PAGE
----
Subject(s)
COVID-19/epidemiology , Hospitals, Teaching/statistics & numerical data , Internship and Residency/statistics & numerical data , Pandemics , Physicians/statistics & numerical data , SARS-CoV-2 , Schools, Medical/statistics & numerical data , Adult , Cross-Sectional Studies , Female , Humans , Italy/epidemiology , Male , Young Adult
11.
J Coll Physicians Surg Pak ; 30(1): S16-S18, 2021 Jan.
Article in English | MEDLINE | ID: covidwho-1112941

ABSTRACT

The novel coronavirus disease 2019 (COVID-19) pandemic has not only challenged global health systems but also social, economic, and educational systems. In this short communication, our focus is on its impact on medical education in Pakistan. We discuss the structure of undergraduate medical education in Pakistan; and how it has evolved in the wake of COVID-19. We describe our role as teaching associates (TAs) at the Aga Khan University (AKU); and how it has enabled us to be a part of the transition to online medical education, with a specific focus on online examinations in medical schools.  Key Words: Medical education, Online examinations, COVID-19, Pandemic.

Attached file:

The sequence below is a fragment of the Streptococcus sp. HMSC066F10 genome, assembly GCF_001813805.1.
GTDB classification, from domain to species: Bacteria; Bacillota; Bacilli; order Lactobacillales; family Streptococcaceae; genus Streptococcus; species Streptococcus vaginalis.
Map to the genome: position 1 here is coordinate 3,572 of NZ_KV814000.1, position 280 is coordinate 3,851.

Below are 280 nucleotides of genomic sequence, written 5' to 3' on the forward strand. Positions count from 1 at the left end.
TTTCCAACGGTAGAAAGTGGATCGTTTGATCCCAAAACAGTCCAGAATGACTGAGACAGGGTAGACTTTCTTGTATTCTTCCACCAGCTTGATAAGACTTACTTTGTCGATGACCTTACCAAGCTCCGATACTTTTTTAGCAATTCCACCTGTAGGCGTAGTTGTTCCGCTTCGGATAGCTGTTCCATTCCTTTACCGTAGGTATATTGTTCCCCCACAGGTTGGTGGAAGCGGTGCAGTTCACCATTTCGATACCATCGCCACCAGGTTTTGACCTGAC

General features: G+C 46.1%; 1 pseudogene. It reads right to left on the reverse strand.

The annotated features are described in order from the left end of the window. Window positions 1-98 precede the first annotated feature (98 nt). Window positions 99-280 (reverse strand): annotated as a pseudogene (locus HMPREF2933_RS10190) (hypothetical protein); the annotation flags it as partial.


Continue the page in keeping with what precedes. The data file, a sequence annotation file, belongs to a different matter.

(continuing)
Subject(s)
COVID-19/epidemiology , Curriculum , Education, Distance/methods , Education, Medical, Undergraduate/methods , Pandemics , Schools, Medical/statistics & numerical data , Students, Medical/statistics & numerical data , Humans , Learning , Pakistan/epidemiology , Surveys and Questionnaires
12.
Acad Med ; 97(2): 182-187, 2022 02 01.
Article in English | MEDLINE | ID: covidwho-1066428

ABSTRACT